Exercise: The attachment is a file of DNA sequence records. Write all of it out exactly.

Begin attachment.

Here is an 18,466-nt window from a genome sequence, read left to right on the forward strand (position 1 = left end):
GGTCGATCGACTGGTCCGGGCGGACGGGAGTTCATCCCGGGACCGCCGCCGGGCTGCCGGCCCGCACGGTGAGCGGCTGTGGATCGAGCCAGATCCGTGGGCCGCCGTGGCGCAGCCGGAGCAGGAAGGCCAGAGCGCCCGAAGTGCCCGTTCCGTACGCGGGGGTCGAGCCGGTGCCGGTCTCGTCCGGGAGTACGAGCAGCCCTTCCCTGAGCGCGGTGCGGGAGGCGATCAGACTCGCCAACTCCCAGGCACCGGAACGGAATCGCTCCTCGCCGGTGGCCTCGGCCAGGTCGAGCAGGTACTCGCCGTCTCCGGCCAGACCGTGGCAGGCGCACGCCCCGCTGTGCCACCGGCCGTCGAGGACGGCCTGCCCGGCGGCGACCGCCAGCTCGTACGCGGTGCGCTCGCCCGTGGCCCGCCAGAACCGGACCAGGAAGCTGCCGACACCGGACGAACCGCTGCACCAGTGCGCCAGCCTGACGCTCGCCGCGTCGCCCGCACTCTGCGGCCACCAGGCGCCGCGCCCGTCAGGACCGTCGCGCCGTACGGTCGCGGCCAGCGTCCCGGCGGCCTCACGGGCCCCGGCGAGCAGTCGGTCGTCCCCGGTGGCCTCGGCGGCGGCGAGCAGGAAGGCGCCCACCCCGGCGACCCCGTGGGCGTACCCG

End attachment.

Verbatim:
Here is an 18,466-nt window from a genome sequence, read left to right on the forward strand (position 1 = left end):
GGTCGATCGACTGGTCCGGGCGGACGGGAGTTCATCCCGGGACCGCCGCCGGGCTGCCGGCCCGCACGGTGAGCGGCTGTGGATCGAGCCAGATCCGTGGGCCGCCGTGGCGCAGCCGGAGCAGGAAGGCCAGAGCGCCCGAAGTGCCCGTTCCGTACGCGGGGGTCGAGCCGGTGCCGGTCTCGTCCGGGAGTACGAGCAGCCCTTCCCTGAGCGCGGTGCGGGAGGCGATCAGACTCGCCAACTCCCAGGCACCGGAACGGAATCGCTCCTCGCCGGTGGCCTCGGCCAGGTCGAGCAGGTACTCGCCGTCTCCGGCCAGACCGTGGCAGGCGCACGCCCCGCTGTGCCACCGGCCGTCGAGGACGGCCTGCCCGGCGGCGACCGCCAGCTCGTACGCGGTGCGCTCGCCCGTGGCCCGCCAGAACCGGACCAGGAAGCTGCCGACACCGGACGAACCGCTGCACCAGTGCGCCAGCCTGACGCTCGCCGCGTCGCCCGCACTCTGCGGCCACCAGGCGCCGCGCCCGTCAGGACCGTCGCGCCGTACGGTCGCGGCCAGCGTCCCGGCGGCCTCACGGGCCCCGGCGAGCAGTCGGTCGTCCCCGGTGGCCTCGGCGGCGGCGAGCAGGAAGGCGCCCACCCCGGCGACCCCGTGGGCGTACCCG